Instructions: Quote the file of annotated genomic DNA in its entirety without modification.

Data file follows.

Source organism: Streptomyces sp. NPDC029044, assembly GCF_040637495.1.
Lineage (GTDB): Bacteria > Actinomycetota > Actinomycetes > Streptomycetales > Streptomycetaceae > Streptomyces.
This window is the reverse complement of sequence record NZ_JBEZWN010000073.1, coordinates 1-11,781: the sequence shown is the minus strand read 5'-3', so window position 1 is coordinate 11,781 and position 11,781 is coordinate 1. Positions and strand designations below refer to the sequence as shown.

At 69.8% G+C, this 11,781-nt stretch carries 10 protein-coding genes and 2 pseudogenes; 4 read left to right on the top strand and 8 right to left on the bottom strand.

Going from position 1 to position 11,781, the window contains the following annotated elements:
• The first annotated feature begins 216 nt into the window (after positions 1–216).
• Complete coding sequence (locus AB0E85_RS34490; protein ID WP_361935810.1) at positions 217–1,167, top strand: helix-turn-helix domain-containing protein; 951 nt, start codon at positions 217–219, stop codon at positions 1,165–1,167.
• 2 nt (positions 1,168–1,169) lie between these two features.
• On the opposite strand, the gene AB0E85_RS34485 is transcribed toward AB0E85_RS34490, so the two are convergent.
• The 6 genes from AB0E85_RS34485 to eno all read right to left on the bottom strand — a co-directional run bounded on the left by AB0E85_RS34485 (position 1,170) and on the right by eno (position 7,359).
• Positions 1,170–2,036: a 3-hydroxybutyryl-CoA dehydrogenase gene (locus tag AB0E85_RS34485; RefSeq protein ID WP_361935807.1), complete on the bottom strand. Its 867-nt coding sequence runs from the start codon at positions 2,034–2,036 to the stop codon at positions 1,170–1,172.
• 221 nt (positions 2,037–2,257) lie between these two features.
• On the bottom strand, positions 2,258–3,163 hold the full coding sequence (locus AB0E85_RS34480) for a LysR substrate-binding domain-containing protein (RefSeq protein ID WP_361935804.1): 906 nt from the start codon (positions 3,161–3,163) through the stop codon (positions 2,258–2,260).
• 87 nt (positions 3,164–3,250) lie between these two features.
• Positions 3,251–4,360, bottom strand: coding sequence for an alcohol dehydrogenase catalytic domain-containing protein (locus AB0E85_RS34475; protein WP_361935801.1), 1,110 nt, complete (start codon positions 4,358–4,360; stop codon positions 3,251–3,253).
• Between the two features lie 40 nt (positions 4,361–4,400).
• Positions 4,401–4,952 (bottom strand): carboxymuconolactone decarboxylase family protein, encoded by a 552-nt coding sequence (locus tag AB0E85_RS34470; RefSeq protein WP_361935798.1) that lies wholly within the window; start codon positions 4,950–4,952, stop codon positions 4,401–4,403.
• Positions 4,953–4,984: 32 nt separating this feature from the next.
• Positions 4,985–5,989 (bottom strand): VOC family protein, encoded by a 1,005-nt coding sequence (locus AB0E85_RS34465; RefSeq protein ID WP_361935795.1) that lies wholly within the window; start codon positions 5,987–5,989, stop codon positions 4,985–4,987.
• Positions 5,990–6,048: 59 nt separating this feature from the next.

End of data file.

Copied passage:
Source organism: Streptomyces sp. NPDC029044, assembly GCF_040637495.1.
Lineage (GTDB): Bacteria > Actinomycetota > Actinomycetes > Streptomycetales > Streptomycetaceae > Streptomyces.
This window is the reverse complement of sequence record NZ_JBEZWN010000073.1, coordinates 1-11,781: the sequence shown is the minus strand read 5'-3', so window position 1 is coordinate 11,781 and position 11,781 is coordinate 1. Positions and strand designations below refer to the sequence as shown.

At 69.8% G+C, this 11,781-nt stretch carries 10 protein-coding genes and 2 pseudogenes; 4 read left to right on the top strand and 8 right to left on the bottom strand.

Going from position 1 to position 11,781, the window contains the following annotated elements:
• The first annotated feature begins 216 nt into the window (after positions 1–216).
• Complete coding sequence (locus AB0E85_RS34490; protein ID WP_361935810.1) at positions 217–1,167, top strand: helix-turn-helix domain-containing protein; 951 nt, start codon at positions 217–219, stop codon at positions 1,165–1,167.
• 2 nt (positions 1,168–1,169) lie between these two features.
• On the opposite strand, the gene AB0E85_RS34485 is transcribed toward AB0E85_RS34490, so the two are convergent.
• The 6 genes from AB0E85_RS34485 to eno all read right to left on the bottom strand — a co-directional run bounded on the left by AB0E85_RS34485 (position 1,170) and on the right by eno (position 7,359).
• Positions 1,170–2,036: a 3-hydroxybutyryl-CoA dehydrogenase gene (locus tag AB0E85_RS34485; RefSeq protein ID WP_361935807.1), complete on the bottom strand. Its 867-nt coding sequence runs from the start codon at positions 2,034–2,036 to the stop codon at positions 1,170–1,172.
• 221 nt (positions 2,037–2,257) lie between these two features.
• On the bottom strand, positions 2,258–3,163 hold the full coding sequence (locus AB0E85_RS34480) for a LysR substrate-binding domain-containing protein (RefSeq protein ID WP_361935804.1): 906 nt from the start codon (positions 3,161–3,163) through the stop codon (positions 2,258–2,260).
• 87 nt (positions 3,164–3,250) lie between these two features.
• Positions 3,251–4,360, bottom strand: coding sequence for an alcohol dehydrogenase catalytic domain-containing protein (locus AB0E85_RS34475; protein WP_361935801.1), 1,110 nt, complete (start codon positions 4,358–4,360; stop codon positions 3,251–3,253).
• Between the two features lie 40 nt (positions 4,361–4,400).
• Positions 4,401–4,952 (bottom strand): carboxymuconolactone decarboxylase family protein, encoded by a 552-nt coding sequence (locus tag AB0E85_RS34470; RefSeq protein WP_361935798.1) that lies wholly within the window; start codon positions 4,950–4,952, stop codon positions 4,401–4,403.
• Positions 4,953–4,984: 32 nt separating this feature from the next.
• Positions 4,985–5,989 (bottom strand): VOC family protein, encoded by a 1,005-nt coding sequence (locus AB0E85_RS34465; RefSeq protein ID WP_361935795.1) that lies wholly within the window; start codon positions 5,987–5,989, stop codon positions 4,985–4,987.
• Positions 5,990–6,048: 59 nt separating this feature from the next.